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Charles Wang in Talks to Sell New York Islanders Majority Stake?

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Bob McKenzie checks in with one of his late-night newsmakers.

The day will come. But is it imminent?
The day will come. But is it imminent?
Bruce Bennett

New York Islanders owner Charles Wang is in talks to sell a majority stake in the team, according to the real Bob McKenzie (not the many imposter versions that pop up on the web each trade deadline season):

Bombshell news, with all the obligatory caveats that nothing could be done, all in under 140 characters.

This has always been the unknown variable in Wang's nearly 15 years owning the club as the last of a long and checkered line of owners who tried to find a replacement for Nassau Veterans Memorial Coliseum.

Wang is the owner who held on the longest, and held on the last. With the lease expiring in 2015 and the politicians of Nassau not agreeing on anything, Wang signed an agreement in 2012 to move the club to Brooklyn in 2015.

The next question, then, was how long the Long Islander would hang on to the team after the move. Further, would the budget and expenditures match a rising salary cap (and floor) once the team moved to a potentially more lucrative situation, even if in a shared building?

There's also the much-speculated financial situation, which TSN (McKenzie's employer) notes in its brief on this story:

The franchise loses an estimated $10 million per season and it has been reported that Wang and the Islanders face a $75 million loan repayment at the end of this season.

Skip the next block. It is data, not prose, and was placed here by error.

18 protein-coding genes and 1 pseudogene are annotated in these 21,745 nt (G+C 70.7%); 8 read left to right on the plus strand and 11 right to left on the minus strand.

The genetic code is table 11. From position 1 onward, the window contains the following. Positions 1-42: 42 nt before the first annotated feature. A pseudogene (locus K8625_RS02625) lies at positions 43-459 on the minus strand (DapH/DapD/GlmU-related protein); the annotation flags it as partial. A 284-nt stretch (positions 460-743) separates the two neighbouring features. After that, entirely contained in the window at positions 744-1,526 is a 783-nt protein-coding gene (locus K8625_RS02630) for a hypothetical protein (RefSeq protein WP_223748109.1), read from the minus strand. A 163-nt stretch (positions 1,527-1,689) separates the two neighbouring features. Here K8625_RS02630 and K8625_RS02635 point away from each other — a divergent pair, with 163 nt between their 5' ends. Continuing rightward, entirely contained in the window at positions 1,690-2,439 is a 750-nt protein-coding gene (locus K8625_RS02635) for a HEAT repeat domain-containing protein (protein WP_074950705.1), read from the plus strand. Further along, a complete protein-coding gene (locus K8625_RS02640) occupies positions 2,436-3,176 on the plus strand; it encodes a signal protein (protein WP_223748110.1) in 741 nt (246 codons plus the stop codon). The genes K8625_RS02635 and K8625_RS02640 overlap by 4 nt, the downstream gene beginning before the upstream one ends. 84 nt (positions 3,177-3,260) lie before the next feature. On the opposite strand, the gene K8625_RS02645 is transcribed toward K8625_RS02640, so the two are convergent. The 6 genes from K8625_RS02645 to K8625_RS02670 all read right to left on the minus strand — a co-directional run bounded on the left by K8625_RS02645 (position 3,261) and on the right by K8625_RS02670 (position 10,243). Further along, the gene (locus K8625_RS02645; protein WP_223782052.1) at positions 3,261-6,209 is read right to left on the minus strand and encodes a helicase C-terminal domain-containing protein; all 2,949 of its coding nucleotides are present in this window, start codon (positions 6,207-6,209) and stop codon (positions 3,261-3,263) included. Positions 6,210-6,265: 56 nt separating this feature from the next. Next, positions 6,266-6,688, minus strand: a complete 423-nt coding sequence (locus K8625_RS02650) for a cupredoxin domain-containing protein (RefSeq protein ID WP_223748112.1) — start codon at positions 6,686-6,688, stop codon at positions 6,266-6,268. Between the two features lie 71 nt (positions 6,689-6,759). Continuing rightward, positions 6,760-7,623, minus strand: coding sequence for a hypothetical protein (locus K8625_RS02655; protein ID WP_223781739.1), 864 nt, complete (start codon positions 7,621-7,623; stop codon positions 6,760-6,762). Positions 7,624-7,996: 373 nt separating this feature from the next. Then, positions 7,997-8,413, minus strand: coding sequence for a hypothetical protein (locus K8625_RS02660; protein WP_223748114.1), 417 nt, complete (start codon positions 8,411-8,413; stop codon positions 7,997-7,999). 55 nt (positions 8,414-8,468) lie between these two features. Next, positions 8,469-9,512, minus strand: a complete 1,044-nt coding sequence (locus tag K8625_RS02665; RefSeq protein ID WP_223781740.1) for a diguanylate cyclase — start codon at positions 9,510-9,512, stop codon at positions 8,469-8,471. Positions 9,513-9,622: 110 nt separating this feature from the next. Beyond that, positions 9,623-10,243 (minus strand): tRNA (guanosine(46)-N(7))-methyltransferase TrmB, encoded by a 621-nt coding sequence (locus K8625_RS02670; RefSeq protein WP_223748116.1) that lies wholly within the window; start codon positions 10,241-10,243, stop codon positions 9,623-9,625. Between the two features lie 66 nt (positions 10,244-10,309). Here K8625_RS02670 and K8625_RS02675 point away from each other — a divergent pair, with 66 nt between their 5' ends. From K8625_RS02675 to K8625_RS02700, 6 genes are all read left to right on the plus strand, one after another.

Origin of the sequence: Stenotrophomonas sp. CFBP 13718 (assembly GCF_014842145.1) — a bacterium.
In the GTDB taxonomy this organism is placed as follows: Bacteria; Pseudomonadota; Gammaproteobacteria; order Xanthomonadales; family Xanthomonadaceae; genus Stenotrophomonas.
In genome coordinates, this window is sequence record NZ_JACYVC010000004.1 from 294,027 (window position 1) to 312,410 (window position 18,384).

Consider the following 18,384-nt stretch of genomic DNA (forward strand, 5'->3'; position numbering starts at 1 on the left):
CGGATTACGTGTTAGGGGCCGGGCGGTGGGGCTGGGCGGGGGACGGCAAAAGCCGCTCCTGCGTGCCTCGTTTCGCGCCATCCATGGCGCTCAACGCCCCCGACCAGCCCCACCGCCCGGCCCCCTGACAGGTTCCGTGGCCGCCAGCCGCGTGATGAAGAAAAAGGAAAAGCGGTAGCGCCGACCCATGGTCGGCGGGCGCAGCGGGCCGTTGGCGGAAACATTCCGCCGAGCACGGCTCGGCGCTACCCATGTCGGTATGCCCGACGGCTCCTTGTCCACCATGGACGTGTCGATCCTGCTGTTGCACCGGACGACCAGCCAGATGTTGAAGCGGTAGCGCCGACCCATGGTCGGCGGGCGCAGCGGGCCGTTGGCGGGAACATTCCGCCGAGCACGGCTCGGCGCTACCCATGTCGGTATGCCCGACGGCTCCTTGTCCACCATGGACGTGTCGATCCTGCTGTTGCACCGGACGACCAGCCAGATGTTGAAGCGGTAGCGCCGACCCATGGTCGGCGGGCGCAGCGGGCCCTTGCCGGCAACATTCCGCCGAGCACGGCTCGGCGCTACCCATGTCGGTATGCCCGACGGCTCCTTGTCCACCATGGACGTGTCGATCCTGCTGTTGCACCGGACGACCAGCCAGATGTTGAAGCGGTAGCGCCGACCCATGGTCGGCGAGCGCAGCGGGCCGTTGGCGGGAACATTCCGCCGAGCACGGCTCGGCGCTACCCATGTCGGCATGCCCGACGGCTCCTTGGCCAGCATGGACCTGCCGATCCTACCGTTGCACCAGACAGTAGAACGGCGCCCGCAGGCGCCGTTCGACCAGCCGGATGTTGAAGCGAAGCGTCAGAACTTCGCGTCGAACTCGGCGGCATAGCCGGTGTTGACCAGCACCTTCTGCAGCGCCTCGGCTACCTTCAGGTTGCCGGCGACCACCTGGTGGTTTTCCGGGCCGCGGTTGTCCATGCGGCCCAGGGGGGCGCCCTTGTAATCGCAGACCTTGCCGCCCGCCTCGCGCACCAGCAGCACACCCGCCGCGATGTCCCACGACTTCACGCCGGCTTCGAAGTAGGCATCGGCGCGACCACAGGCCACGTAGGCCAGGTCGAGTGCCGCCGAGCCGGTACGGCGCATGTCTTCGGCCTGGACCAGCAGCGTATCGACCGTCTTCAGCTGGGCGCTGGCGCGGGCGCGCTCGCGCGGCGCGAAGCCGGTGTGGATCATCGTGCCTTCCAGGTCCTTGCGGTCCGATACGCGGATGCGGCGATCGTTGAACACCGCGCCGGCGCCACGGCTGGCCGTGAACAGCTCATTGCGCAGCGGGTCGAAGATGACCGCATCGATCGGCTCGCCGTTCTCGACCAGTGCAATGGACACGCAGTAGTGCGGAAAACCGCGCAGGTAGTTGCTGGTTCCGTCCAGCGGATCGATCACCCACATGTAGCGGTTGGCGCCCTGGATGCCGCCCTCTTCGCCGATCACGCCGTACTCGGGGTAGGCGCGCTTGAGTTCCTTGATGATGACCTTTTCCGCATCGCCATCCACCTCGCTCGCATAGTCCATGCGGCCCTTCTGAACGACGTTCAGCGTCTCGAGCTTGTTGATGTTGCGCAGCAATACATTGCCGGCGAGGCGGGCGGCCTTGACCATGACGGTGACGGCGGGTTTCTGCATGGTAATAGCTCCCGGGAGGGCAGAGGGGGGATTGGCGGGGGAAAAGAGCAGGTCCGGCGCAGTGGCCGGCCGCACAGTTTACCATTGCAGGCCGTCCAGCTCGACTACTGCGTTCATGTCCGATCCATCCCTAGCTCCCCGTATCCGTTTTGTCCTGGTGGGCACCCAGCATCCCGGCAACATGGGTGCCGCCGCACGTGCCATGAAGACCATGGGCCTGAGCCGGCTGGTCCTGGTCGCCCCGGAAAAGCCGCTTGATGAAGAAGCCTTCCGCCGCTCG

Future leasemate Mikhail Prokhorov, owner of the NBA's Brooklyn Nets, is always a logical connection when this comes up, though publicly he's always been said to have no interest in owning the hockey team. Still, until people here another name, Prokhorov will long be a suggestion if for logic alone, as it was back in 2012:

"Charles got offers to move the team out of our state, very good offers," Ratner said today. "Charles wouldn’t do that. Charles Wang is the real hero today. He has kept this team in New York State."

The move might be a precursor to a change in team ownership, according to former Madison Square Garden President Bob Gutkowski. It makes the most sense for Nets majority owner Mikhail Prokhorov to buy the hockey team known for its four consecutive Stanley Cup championships from 1980-83, he said in a telephone interview.

"The best deal is for the owners of the Nets and Barclays to buy the Islanders," Gutkowski, a partner in Lake Success, New York-based Innovative Sports & Entertainment, which advises private equity in sports, entertainment and media company investment. "And if they can’t do that, they need to work out some kind of equity deal."

For now, it's just a tweet, albeit from a very respected hockey insider. Meanwhile, 2015 and Brooklyn approaches ever closer.

Many long-suffering fans have long wanted a sale, a new owner, anyone to invest more in the team than Wang, who increased payroll when he first bought the team but has operated a cap floor team in the salary cap era. Of course, as those who have been around sports long enough know, the next owner often becomes the next villain.

But we'll deal with that when it comes. If it comes.